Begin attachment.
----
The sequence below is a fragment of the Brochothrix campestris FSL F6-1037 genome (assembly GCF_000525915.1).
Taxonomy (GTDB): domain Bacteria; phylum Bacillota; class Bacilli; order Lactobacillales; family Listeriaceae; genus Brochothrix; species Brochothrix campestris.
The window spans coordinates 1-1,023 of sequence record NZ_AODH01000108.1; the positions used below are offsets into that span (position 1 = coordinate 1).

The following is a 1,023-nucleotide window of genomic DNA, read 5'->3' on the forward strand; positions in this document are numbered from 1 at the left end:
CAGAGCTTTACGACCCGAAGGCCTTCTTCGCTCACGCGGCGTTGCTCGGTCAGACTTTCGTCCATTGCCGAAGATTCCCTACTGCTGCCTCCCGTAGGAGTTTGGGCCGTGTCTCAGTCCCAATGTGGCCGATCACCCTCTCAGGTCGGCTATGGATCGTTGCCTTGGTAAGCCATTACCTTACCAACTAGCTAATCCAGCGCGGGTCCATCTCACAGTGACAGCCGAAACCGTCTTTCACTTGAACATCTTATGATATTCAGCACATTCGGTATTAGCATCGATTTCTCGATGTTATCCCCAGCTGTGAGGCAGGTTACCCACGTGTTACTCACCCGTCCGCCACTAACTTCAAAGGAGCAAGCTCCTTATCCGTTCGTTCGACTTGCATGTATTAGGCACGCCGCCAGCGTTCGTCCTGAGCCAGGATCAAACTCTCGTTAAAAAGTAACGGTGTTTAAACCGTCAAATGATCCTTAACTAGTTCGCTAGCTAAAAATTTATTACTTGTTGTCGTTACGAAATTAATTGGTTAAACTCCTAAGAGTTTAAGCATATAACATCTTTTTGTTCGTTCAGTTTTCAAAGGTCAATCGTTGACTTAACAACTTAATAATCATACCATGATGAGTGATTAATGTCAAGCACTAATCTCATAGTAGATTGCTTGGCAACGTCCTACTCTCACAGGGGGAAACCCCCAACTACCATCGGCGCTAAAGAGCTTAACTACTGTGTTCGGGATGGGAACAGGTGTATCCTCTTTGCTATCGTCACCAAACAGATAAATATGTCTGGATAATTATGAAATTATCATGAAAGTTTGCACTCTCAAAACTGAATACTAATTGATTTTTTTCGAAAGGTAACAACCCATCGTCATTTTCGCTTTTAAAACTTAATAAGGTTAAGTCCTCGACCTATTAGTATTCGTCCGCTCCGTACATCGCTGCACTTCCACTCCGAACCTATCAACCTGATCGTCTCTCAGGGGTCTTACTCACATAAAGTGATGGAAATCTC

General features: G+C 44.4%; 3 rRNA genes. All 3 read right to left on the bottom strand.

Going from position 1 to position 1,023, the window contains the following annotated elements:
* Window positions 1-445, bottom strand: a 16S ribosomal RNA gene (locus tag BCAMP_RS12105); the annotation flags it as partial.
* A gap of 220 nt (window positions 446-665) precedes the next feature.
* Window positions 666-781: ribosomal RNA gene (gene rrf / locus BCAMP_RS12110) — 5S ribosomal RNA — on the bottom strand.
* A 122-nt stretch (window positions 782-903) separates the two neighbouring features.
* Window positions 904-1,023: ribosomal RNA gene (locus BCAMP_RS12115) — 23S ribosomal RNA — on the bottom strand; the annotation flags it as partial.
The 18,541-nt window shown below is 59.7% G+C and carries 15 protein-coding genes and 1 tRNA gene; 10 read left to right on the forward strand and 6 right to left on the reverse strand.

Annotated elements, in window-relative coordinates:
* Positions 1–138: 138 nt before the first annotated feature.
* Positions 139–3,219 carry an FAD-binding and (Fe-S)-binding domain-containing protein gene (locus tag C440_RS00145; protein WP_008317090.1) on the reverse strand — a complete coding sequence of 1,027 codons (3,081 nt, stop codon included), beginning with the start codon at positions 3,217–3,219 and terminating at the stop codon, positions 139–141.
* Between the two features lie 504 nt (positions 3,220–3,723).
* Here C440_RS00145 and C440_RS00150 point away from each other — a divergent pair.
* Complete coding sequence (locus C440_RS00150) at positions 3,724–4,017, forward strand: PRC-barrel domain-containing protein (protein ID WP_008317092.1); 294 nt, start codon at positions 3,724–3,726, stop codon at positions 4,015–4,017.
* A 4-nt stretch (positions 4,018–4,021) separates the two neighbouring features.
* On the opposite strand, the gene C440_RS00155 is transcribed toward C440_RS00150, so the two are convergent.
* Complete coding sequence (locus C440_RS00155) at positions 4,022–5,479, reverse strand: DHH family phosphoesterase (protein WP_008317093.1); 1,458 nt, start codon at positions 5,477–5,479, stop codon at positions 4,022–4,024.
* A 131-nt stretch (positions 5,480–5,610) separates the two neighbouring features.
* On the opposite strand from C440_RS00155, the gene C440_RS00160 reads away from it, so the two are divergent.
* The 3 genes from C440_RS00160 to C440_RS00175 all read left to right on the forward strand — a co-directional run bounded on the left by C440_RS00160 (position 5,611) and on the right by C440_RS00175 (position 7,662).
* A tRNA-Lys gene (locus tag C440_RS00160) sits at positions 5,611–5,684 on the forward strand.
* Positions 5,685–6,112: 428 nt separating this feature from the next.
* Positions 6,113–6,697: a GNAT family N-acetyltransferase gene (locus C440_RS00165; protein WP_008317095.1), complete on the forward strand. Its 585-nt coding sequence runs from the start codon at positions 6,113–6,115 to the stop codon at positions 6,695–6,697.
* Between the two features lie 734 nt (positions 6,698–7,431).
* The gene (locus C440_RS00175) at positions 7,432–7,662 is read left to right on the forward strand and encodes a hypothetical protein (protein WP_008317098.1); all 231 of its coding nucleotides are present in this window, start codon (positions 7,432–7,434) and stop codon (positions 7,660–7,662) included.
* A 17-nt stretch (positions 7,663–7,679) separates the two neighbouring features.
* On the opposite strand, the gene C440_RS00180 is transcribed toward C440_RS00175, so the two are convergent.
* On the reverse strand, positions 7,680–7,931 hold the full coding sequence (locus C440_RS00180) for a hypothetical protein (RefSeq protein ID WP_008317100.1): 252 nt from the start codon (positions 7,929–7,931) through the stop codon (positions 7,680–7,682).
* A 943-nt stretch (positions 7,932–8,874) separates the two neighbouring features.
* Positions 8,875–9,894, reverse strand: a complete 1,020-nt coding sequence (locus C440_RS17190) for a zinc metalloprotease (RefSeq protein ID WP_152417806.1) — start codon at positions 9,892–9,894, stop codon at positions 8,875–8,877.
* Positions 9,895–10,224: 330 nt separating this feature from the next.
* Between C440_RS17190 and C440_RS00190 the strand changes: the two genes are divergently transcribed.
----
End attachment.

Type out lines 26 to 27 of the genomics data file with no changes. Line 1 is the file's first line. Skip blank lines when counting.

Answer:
* A tRNA-Lys gene (locus tag C440_RS00160) sits at positions 5,611–5,684 on the forward strand.
* Positions 5,685–6,112: 428 nt separating this feature from the next.